Solving E. Coli issue could be long, drawn out process


WHITNEY TOWNSHIP — Although the E. Coli at the Singing Bridge Public Access may not be extremely harmful, the Department of Environmental Quality decided now was the time to address the situation.

DEQ Toxicologist Shannon Briggs, reiterated that point at a special meeting that the DEQ, Central Michigan District Health Department, Whitney Township, Arenac County and Environmental Canine Services officials were in attendance at Monday at the Whitney Township Hall.

“This isn’t hamburger E. Coli,” she said. “This is a generic E. Coli … it could be harmless.”

However, she added the presence of E. Coli could also mean the presence of other contaminants, which is the main purpose for the closure of the beach.

Briggs said the DEQ is required to grade water environments every two years in a report to Congress. If the standards are not being met, the state becomes obligated to fix the problem.

The situation at Singing Bridge must be detailed in a plan to correct the problem by 2017, according to mandates, but Briggs said her goal was to have a grasp on the matter by next year.

In response to the contamination advisory, the state of Michigan is obligated to allocate funding to monitor the immediate area at the Singing Bridge beach, but DEQ Senior Environmental Analyst Charlie Bauer said any further efforts, such as testing along the Whitney Drain, where Township Supervisor Fran Semenick confirmed E. Coli had been detected, would be left up to the health department, DEQ and any other entity involved in fixing the situation.

According to Briggs, the Great Lakes Restoration Initiative is one source of grant funding for a project such as this, and even hinted that a portion of a specific coastal zone opportunity in the amount of $12 million may be available.

Jon Bloemker, district supervisor of the DEQ, said it is playing catch up as far as monitoring waters in the area.

“We’ve only been monitoring these (lakes) since about 2000,” he said, adding some areas along the west coast of Michigan have been monitoring Lake Michigan waters since the mid-70s.

Aside from diagnosing the specific type of E. Coli and other contaminants, other problems could arise.

“This could be a wet-weather problem,” said Bauer. “If it’s a dry summer, that could cause problems in monitoring.”

“The drain goes into other counties (Iosco and Ogemaw),” District III Commissioner Mike Snyder said. “Also, the farmers have tiles now. The cows do their thing, that could be ending up in the drain.”

Snyder also said Iosco County has been especially non-compliant in addressing other issues with the Whitney Drain thus far.

A beach sanitary survey was conducted in 2007, but due to a “relatively good year,” no conclusive information was gathered, said Michelle Patton, director of environmental services.

According to Bauer, the key is to put together a good study design in which the access officials monitor the access, start isolating areas, like storm sewers upstream, and once problem areas are identified, tracking is performed. He said a study design would be created in conjunction with all involved over the winter and March 15 was set as a temporary meeting to start the proceedings.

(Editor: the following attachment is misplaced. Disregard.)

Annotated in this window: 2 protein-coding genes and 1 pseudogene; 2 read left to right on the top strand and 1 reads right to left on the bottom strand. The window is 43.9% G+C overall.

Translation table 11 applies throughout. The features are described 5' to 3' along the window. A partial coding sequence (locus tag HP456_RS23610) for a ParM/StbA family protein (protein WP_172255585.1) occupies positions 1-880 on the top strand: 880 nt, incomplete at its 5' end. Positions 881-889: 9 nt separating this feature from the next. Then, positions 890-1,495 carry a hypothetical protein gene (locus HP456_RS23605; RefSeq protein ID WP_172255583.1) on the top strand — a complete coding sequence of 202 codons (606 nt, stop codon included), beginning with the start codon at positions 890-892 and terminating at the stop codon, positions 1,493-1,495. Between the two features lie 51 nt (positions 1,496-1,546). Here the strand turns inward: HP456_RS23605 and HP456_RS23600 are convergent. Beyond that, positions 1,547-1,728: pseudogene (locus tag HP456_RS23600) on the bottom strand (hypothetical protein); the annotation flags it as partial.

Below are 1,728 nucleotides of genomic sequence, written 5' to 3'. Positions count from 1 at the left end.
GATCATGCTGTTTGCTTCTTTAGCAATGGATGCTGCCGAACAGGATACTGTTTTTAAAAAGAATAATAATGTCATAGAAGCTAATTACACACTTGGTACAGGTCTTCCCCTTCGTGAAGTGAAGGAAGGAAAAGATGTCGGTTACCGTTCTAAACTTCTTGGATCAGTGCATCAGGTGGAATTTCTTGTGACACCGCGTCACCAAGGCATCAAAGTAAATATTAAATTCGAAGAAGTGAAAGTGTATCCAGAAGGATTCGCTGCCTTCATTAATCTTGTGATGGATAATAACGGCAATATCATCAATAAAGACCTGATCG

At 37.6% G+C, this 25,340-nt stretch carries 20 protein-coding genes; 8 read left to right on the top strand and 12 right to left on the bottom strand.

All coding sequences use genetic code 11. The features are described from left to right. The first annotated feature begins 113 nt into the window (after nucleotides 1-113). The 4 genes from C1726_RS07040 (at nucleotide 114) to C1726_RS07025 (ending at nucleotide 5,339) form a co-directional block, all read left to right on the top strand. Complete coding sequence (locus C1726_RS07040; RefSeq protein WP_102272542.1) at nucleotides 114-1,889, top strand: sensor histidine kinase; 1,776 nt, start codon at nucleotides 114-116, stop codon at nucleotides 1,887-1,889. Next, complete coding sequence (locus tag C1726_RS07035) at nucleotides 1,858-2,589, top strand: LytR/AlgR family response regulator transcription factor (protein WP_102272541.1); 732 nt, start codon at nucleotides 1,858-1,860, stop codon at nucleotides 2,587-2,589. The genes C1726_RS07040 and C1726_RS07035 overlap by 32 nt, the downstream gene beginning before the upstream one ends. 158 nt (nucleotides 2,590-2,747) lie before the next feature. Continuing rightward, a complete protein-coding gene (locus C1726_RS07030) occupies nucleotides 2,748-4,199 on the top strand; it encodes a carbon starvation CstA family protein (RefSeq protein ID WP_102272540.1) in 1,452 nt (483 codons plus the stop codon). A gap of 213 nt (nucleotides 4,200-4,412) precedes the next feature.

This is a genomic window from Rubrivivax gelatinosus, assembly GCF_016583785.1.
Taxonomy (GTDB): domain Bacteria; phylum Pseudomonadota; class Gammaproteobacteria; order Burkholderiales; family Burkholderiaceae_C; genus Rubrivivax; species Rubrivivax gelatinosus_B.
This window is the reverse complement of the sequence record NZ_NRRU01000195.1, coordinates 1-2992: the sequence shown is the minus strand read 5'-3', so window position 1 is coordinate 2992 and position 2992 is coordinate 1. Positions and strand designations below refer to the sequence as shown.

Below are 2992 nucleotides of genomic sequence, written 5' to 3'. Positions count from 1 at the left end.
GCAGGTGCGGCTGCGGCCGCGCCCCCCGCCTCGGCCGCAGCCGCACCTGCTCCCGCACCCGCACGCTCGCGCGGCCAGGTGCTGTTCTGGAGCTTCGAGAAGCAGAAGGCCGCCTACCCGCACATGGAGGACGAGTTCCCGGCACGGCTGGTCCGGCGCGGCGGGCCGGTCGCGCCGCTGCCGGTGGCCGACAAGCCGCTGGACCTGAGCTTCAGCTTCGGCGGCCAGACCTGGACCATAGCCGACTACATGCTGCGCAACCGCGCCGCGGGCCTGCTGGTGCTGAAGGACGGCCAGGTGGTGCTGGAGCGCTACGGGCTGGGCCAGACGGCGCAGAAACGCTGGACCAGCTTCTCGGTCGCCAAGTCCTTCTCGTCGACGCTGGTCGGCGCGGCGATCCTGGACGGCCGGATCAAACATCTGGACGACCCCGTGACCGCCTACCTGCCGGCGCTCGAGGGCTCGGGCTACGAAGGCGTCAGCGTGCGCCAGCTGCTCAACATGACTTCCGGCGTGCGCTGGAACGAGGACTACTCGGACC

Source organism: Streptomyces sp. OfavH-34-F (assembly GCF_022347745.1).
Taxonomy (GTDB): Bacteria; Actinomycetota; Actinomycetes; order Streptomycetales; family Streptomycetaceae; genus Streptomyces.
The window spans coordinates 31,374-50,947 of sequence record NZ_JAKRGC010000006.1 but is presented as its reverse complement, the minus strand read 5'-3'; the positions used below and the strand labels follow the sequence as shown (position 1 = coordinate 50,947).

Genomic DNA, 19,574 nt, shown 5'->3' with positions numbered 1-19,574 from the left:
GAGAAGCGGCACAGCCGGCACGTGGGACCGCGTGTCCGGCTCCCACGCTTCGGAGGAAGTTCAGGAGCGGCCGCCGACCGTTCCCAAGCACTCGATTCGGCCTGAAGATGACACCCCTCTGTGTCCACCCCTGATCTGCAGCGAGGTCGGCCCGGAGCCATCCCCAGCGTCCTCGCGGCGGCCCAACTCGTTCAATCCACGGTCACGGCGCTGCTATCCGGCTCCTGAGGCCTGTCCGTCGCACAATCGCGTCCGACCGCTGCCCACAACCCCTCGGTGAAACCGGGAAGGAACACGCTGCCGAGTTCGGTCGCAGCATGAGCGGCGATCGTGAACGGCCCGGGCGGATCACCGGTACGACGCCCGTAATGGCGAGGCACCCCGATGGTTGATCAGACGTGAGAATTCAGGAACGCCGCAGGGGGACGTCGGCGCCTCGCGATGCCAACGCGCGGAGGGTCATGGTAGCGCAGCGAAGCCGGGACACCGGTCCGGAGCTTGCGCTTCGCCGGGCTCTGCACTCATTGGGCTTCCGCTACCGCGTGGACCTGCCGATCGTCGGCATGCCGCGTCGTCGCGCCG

“We have to be precise to eliminate each possibility,” said Mark Janeczko, supervisor of the environmental health department for Arenac County. “We can’t just go up a river in a canoe and take samples.”

Another unique approach could be implemented into the study — Environmental Canine Services.

Scott Reynolds, owner of the company based in Vermontville, Mich., said in 2007, while working for the state, he and his wife Karen began training a dog to pinpoint human sewage and detergents, enabling officials to be able to quickly identify areas that may be of concern, much the same way a drug dog is able to search for drugs.

“He’s about 87-percent accurate,” Scott said.

He added while this method has occasionally found direct sources of E. Coli, the more common result is it would narrow the search from 100 possible locations to around four or five.

Briggs said there is plenty of homework left to do before deciding on a specific study design.

“We don’t want to just start throwing money at the problem,” she said.

Specific problems also have to be proposed in the study, said Bauer.

“We can monitor everything, but without specific questions, it could be useless,” he said.

Also, there could be illicit connections.

“I don’t think we’ll find just one place with problems,” Briggs said. “We could see hundreds of illicit connections … I’ve seen upwards of 9,000.”

After the study is designed over the winter, officials will begin monitoring the designated areas throughout summer, at which time a better understanding of the problems will be known and can be more thoroughly addressed.

Briggs added typical water sampling of this magnitude requires somewhere in the vicinity of $2,000-3,000; however, she would like to be able to have upwards of $10,000 to ensure satisfaction.

She also said because federal grant monies would most likely be obtained, the health department would be in charge of the operation, with the DEQ to work closely by its side.

In all events, officials in attendance said regular notification would be given to local governing officials.


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